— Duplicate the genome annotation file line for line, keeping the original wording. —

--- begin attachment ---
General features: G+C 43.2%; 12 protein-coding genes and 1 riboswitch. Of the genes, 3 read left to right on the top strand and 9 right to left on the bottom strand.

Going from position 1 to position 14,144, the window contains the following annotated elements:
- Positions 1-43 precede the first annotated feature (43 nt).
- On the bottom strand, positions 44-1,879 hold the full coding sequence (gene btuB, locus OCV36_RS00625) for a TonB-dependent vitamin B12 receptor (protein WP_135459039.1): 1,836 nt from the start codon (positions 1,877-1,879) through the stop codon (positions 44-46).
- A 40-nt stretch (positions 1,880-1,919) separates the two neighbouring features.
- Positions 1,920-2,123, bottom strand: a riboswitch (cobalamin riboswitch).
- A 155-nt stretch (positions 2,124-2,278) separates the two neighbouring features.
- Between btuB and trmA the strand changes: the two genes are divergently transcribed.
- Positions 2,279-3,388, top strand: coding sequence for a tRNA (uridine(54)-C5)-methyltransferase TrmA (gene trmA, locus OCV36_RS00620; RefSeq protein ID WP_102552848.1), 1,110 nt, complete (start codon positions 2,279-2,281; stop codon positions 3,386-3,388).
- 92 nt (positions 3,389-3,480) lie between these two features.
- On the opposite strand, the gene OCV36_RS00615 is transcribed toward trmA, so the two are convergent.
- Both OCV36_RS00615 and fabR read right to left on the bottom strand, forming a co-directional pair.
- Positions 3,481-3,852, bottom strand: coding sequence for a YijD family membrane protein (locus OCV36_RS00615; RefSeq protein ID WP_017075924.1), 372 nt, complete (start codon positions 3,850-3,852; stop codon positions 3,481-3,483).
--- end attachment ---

General features: G+C 43.2%; 12 protein-coding genes and 1 riboswitch. Of the genes, 3 read left to right on the top strand and 9 right to left on the bottom strand.

Going from position 1 to position 14,144, the window contains the following annotated elements:
- Positions 1-43 precede the first annotated feature (43 nt).
- On the bottom strand, positions 44-1,879 hold the full coding sequence (gene btuB, locus OCV36_RS00625) for a TonB-dependent vitamin B12 receptor (protein WP_135459039.1): 1,836 nt from the start codon (positions 1,877-1,879) through the stop codon (positions 44-46).
- A 40-nt stretch (positions 1,880-1,919) separates the two neighbouring features.
- Positions 1,920-2,123, bottom strand: a riboswitch (cobalamin riboswitch).
- A 155-nt stretch (positions 2,124-2,278) separates the two neighbouring features.
- Between btuB and trmA the strand changes: the two genes are divergently transcribed.
- Positions 2,279-3,388, top strand: coding sequence for a tRNA (uridine(54)-C5)-methyltransferase TrmA (gene trmA, locus OCV36_RS00620; RefSeq protein ID WP_102552848.1), 1,110 nt, complete (start codon positions 2,279-2,281; stop codon positions 3,386-3,388).
- 92 nt (positions 3,389-3,480) lie between these two features.
- On the opposite strand, the gene OCV36_RS00615 is transcribed toward trmA, so the two are convergent.
- Both OCV36_RS00615 and fabR read right to left on the bottom strand, forming a co-directional pair.
- Positions 3,481-3,852, bottom strand: coding sequence for a YijD family membrane protein (locus OCV36_RS00615; RefSeq protein ID WP_017075924.1), 372 nt, complete (start codon positions 3,850-3,852; stop codon positions 3,481-3,483).